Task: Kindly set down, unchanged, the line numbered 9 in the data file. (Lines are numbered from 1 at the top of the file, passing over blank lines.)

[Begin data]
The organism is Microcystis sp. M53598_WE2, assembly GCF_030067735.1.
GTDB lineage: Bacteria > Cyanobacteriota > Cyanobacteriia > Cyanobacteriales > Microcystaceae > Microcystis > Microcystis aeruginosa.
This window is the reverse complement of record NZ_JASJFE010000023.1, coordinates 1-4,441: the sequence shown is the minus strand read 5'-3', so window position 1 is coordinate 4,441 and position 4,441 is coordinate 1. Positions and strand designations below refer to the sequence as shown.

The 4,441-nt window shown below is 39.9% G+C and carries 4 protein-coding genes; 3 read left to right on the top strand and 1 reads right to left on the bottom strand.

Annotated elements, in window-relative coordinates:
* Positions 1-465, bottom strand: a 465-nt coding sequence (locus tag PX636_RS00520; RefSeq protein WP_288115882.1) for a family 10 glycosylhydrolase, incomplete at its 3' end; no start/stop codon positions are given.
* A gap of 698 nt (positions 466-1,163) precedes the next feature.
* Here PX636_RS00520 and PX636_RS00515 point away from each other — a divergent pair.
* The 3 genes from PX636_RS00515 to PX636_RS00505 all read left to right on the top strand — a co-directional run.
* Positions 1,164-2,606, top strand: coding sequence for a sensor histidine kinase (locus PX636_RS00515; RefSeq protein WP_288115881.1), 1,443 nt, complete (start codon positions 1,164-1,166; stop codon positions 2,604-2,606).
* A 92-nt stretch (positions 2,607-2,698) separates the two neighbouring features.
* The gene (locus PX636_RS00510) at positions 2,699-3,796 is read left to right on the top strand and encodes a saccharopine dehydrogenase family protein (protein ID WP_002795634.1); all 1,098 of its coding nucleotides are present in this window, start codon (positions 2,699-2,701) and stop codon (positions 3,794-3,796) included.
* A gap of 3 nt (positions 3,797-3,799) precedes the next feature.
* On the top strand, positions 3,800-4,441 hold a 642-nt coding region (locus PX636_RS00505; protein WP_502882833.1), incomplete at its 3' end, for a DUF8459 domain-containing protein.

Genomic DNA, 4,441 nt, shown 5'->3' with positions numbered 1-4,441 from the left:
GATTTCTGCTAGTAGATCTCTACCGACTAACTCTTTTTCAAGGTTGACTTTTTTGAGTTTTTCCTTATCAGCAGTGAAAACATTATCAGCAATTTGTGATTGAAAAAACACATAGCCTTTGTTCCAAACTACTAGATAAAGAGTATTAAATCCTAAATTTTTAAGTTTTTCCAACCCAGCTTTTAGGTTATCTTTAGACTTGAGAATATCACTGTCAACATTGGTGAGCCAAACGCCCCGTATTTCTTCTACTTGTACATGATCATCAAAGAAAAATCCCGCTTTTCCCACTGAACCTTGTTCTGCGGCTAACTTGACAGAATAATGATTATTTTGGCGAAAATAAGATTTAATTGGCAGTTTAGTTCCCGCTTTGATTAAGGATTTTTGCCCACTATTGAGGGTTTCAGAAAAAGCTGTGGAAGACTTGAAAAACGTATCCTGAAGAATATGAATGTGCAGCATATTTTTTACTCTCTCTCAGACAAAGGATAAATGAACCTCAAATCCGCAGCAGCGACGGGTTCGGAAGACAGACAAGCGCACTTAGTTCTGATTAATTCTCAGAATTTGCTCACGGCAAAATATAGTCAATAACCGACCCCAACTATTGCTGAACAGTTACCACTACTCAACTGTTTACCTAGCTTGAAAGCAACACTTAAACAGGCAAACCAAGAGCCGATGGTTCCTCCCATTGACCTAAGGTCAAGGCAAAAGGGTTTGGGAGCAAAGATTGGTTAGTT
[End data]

* The 3 genes from PX636_RS00515 to PX636_RS00505 all read left to right on the top strand — a co-directional run.